Whole Life Magazine

April / May 2018

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Page 23 of 35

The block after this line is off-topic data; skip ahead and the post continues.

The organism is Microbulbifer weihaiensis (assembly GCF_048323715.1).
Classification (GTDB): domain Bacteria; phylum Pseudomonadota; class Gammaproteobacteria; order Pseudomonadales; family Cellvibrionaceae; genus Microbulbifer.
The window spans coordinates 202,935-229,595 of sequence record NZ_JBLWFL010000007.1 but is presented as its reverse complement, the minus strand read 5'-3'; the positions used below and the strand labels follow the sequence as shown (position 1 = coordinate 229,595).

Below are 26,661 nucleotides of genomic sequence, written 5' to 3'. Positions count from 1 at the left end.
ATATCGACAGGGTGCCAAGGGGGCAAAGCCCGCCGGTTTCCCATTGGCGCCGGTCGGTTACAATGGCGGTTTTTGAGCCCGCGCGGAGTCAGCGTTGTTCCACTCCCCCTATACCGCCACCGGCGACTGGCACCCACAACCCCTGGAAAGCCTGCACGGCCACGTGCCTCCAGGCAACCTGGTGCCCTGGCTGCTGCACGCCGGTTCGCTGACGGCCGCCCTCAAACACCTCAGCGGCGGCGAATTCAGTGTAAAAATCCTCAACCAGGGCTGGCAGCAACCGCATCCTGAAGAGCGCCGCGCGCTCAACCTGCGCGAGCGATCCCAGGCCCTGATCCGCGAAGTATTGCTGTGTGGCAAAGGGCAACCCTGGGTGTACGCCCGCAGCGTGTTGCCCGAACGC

J ust in time for Earth Day, San Diego county serves up some blissful spots to enjoy the grand beauty of Southern California in eco-friendly luxury. What makes a destination eco-friendly? It's not all about using green cleaning products, on-site recycling, or water and energy saving, although these are important elements to look for in any stay. Rather, being eco-friendly is also about preserving rather than destroying, rebuilding rather than razing. It's also about acknowledging the beauty and delicate balance of the environment around a property. In La Jolla, the romantic Pantai Inn stands out as a lush resort seem- ingly straight from the South Paci c. Featuring Balinese-inspired dé- cor and an oceanfront setting just above La Jolla Cove, this is a sin- gular spot to relax, unwind, and stroll the tide pools across the street. Zen-like water features and a tranquil, coral-lined courtyard, plumeria and hibiscus blossoms, and original Balinese statuary create an atmo- sphere of harmony that makes a perfect setting to enjoy the natural beauty of the area. But along with its beauty, the Pantai o ers something else quite profound: history and rehabilitation. ese historic and gorgeous cot- tages and suites could've all too easily become collateral damage in a tear-down, and the compact but utterly beautiful grounds the site of a high-rise hotel. Instead, environmentally friendly restoration saved and recreated the stunning space. e location has always enchanted. A er World War II, shoemaker Max Heimburge purchased a series of small cottages and buildings along the La Jolla coastline, properties that ranged in age from the 1900s to the 1930s, with one cottage dating to the 1890s – about an acre of cottages and small buildings in a variety of di erent architec- tural styles and shapes. As apartments, they were rented to friends, celebrities, and vacationing families, and as such became known as the Shell Beach Motel. e properties stayed in the family over the years, but time took its toll on the disparate grouping of buildings. Faced with aging and somewhat shabby structures, Heimburge's grandchildren, Laurnie Durisoe and Larry Jackman, turned not to tearing down but building up. Respectful of the property's past, the buildings were restored and rehabilitated, recreated to include con- temporary luxury from the ocean-view studios to one-bedroom cot- tages and three-bedroom suites. Rather than add units, overcrowd the property, and risk adversely impacting the La Jolla shoreline, they elected to upgrade and restyle, with a focus on custom, wood-carved property design and furnishings, stone carvings, and hand-chosen Ba- linese décor. In doing so, historic structures were preserved — including the detailed Italianate architecture of the lobby building, this piece of pris- tine coastline untrammeled, and the focus of the resort became natu- ral beauty and quiet, elegant space. Our suite included a glass-enclosed sunroom that made the perfect spot to watch the sunset and sip a morning co ee; a perfectly equipped full kitchen encouraged us to stay in one night for an evening meal with our ocean view. In the morning, the resort's complimentary breakfast could be taken to our room, enjoyed on cushioned chairs in the grassy courtyard, or consumed in the bu et dining area; fresh fruit, organic eggs, delicious house-made organic breads and pastries were all on o er. Guests can also enjoy a relaxing outdoor repit with the ocean just steps away, and perhaps unsurprisingly, a non-smoking environment. A further eco-plus: La Jolla is entirely walkable. Leave your car parked at the resort to explore dining, hiking, beach going, shopping, and a bevy of small and interesting museums, including the little-known La Jolla Map Museum, where you can take a look at the ecology of the world over time. Moving up the coast to Oceanside, look no further than the icon- ic, and beautifully long Oceanside pier jutting into the ocean to learn about the town's history and restoration. e 1,954-foot pier was rst built in 1888, but storms destroyed the structure repeatedly: Five times in fact. Not to be deterred, the town pressed on and the current pier was built in 1987, now serving as just one example of the revitalization of a downtown once considered tired. Nothing could be further from the case today, from the vibrant art scene at the Oceanside Museum of Art, which features many promi- nent Southern California artists in its collection, to hotels such as the new SpringHill Suites by Marriott Downtown Oceanside. SpringHill Suites is a thoroughly LEED-certi ed destination, meaning it meets the strict requirements of Leadership in Energy and Environmental Design, the most widely used green building rating system in the world. is hotel is just steps to the beach, the pier, and downtown restaurants. Indoor/outdoor spaces abound, including an expansive roo op pool area that allows guests a stellar view of the wide, white, sandy coastline. Spacious studio suites with workspaces are designed in the white and blue colors of the sea itself. Leaving the hotel, visitors can explore sur ng history at the Mu- seum of Sur ng, dedicated to preserving the link between the ocean itself and the lifestyle of beach living by collecting, documenting, and preserving sur ng artifacts and memorabilia. Or take a ride on a board yourself. What was once a somewhat disregarded section of the SoCal coastline has blossomed. Guests can leave the car in the hotel garage and enjoy exploring a downtown that is on the cusp of renewal, from galleries and ne dining to community activities such as dance and sporting events held along the shore. Or just take the train: By Genie Davis Eco-Friendly Beach Renewal in Gorgeous San Diego County La Jolla and Oceanside 24 wholelifetimes.com

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